On Wednesday, the company introduced Amazon 4-star, a physical store in New Yorks’ SoHo neighbourhood that includes products rated 4 stars and above, top sellers or new and trending—on the Amazon website. The new location will include devices, consumer electronics, kitchen wares, home products, toys, books and games. Digital price tags at the store will show both list prices and reduced prices for Prime members.
The store opens to the public on Thursday.
The new store joins Amazon’s growing list of store formats, including Amazon Books bookstores, Amazon Go convenience stores, Amazon Pop-Up kiosks at malls, Amazon college pick up and return centers, AmazonFresh Pickup grocery locations and Whole Foods supermarkets.
Despite that long list of names, Amazon operates just a handful of most of these stores, such as 17 Amazon Books outlets and two AmazonFresh Pickup locations. Whole Foods, which Amazon purchased last year, has 460 grocery stores.
Amazon 4-star is part of the world’s largest online retailer’s effort to expand into physical stores. While Amazon dominates e-commerce in the US, taking in almost 50% of all online sales made—it is a much, much smaller player in physical retail, where a large majority of consumer sales still happen. For Amazon to continue building on its staggering growth, it has to keep on building its stores.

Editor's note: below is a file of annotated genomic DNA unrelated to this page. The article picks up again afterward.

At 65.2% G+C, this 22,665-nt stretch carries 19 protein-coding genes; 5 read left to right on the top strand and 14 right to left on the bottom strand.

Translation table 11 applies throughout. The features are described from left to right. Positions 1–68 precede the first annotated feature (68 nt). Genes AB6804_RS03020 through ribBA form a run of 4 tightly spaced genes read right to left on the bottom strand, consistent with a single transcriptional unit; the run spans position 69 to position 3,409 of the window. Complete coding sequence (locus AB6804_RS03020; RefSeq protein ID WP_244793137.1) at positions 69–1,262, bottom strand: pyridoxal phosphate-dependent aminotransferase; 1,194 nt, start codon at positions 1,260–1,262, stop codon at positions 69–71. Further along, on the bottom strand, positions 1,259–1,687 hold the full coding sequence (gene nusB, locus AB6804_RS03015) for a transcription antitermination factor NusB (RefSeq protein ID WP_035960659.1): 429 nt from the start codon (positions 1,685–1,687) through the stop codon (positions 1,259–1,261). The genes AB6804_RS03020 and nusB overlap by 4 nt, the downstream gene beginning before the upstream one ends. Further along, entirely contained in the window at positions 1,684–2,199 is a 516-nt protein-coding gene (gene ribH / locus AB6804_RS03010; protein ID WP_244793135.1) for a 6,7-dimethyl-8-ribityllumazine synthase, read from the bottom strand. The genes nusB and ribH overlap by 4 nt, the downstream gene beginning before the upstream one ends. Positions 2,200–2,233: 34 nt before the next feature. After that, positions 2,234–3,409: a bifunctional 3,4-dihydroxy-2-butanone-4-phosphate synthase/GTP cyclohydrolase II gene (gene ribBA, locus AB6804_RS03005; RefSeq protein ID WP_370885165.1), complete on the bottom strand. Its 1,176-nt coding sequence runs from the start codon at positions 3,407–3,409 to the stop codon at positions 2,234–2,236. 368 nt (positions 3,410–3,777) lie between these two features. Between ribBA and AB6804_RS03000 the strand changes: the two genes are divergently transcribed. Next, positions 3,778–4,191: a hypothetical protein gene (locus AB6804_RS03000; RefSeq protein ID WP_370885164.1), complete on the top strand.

With so many store concepts, it seems clear Amazon is still experimenting and hasn’t yet landed on a single top store idea it could expand to many more cities.
The new store borrows some concepts from Amazon Books, which includes only titles that reach 4-star ratings online or are anticipated new releases, and relies on data from Amazon.com to stock its shelves.
Though there are quite a lot of Amazon store concepts, it still is poised to face a lot of competition from traditional retailers with more stores and more experience in physical retail. Also, with many more people buying online today and Amazon constantly speeding up its deliveries, a major competitor to Amazon 4-star may turn out to be Amazon.com itself.